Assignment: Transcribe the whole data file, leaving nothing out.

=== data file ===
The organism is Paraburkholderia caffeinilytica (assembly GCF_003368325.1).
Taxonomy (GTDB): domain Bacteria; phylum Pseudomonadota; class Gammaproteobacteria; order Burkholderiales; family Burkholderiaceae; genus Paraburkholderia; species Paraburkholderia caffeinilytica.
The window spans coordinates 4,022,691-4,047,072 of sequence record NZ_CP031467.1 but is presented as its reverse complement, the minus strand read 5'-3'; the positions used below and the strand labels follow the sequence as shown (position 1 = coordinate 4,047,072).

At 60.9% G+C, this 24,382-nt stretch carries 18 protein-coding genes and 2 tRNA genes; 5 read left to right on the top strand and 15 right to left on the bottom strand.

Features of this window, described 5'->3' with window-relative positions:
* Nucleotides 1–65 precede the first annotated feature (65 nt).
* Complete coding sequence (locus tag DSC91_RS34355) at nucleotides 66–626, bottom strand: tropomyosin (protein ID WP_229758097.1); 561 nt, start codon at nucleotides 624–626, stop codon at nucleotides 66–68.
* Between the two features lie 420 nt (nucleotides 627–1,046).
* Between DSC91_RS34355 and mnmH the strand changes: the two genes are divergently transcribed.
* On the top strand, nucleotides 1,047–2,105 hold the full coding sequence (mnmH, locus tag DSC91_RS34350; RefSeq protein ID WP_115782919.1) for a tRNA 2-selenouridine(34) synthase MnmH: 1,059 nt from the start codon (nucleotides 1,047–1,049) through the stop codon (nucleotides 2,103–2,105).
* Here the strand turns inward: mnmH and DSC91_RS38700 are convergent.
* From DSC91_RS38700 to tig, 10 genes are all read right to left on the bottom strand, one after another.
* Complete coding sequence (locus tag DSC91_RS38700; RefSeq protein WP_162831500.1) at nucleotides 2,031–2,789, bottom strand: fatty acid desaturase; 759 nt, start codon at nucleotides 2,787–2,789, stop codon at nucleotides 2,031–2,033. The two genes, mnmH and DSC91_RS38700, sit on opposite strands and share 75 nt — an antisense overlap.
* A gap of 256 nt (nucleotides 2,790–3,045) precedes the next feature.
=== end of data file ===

The organism is Paraburkholderia caffeinilytica (assembly GCF_003368325.1).
Taxonomy (GTDB): domain Bacteria; phylum Pseudomonadota; class Gammaproteobacteria; order Burkholderiales; family Burkholderiaceae; genus Paraburkholderia; species Paraburkholderia caffeinilytica.
The window spans coordinates 4,022,691-4,047,072 of sequence record NZ_CP031467.1 but is presented as its reverse complement, the minus strand read 5'-3'; the positions used below and the strand labels follow the sequence as shown (position 1 = coordinate 4,047,072).

At 60.9% G+C, this 24,382-nt stretch carries 18 protein-coding genes and 2 tRNA genes; 5 read left to right on the top strand and 15 right to left on the bottom strand.

Features of this window, described 5'->3' with window-relative positions:
* Nucleotides 1–65 precede the first annotated feature (65 nt).
* Complete coding sequence (locus tag DSC91_RS34355) at nucleotides 66–626, bottom strand: tropomyosin (protein ID WP_229758097.1); 561 nt, start codon at nucleotides 624–626, stop codon at nucleotides 66–68.
* Between the two features lie 420 nt (nucleotides 627–1,046).
* Between DSC91_RS34355 and mnmH the strand changes: the two genes are divergently transcribed.
* On the top strand, nucleotides 1,047–2,105 hold the full coding sequence (mnmH, locus tag DSC91_RS34350; RefSeq protein ID WP_115782919.1) for a tRNA 2-selenouridine(34) synthase MnmH: 1,059 nt from the start codon (nucleotides 1,047–1,049) through the stop codon (nucleotides 2,103–2,105).
* Here the strand turns inward: mnmH and DSC91_RS38700 are convergent.
* From DSC91_RS38700 to tig, 10 genes are all read right to left on the bottom strand, one after another.
* Complete coding sequence (locus tag DSC91_RS38700; RefSeq protein WP_162831500.1) at nucleotides 2,031–2,789, bottom strand: fatty acid desaturase; 759 nt, start codon at nucleotides 2,787–2,789, stop codon at nucleotides 2,031–2,033. The two genes, mnmH and DSC91_RS38700, sit on opposite strands and share 75 nt — an antisense overlap.
* A gap of 256 nt (nucleotides 2,790–3,045) precedes the next feature.